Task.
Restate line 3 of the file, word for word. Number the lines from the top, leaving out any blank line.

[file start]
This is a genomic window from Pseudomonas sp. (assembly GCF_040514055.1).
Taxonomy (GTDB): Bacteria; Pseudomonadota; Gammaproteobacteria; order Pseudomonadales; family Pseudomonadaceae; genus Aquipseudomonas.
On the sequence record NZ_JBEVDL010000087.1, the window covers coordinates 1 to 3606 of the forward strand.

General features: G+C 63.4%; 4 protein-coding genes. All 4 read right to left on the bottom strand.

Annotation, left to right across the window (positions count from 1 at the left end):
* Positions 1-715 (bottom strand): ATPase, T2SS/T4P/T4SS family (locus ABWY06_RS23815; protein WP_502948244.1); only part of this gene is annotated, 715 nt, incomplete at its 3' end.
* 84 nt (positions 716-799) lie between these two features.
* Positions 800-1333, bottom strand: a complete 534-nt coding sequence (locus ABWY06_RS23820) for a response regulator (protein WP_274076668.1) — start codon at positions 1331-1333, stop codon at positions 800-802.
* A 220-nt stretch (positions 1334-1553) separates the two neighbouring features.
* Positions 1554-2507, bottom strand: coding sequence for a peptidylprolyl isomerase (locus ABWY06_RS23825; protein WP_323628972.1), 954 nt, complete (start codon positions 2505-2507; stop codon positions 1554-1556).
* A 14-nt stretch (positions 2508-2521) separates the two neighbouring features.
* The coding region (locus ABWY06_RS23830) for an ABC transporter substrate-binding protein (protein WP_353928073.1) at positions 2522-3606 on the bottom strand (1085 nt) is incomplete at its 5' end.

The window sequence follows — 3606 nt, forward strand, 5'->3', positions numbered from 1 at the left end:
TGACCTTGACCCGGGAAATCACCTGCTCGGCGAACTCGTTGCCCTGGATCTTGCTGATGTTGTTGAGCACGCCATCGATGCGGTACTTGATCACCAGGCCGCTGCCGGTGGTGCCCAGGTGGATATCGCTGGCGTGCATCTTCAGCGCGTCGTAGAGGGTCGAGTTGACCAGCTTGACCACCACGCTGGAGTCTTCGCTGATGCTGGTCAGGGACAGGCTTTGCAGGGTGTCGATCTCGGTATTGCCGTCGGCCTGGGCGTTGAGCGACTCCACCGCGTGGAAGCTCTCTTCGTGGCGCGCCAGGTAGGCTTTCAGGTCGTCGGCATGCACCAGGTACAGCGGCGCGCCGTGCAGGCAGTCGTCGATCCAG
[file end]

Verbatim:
On the sequence record NZ_JBEVDL010000087.1, the window covers coordinates 1 to 3606 of the forward strand.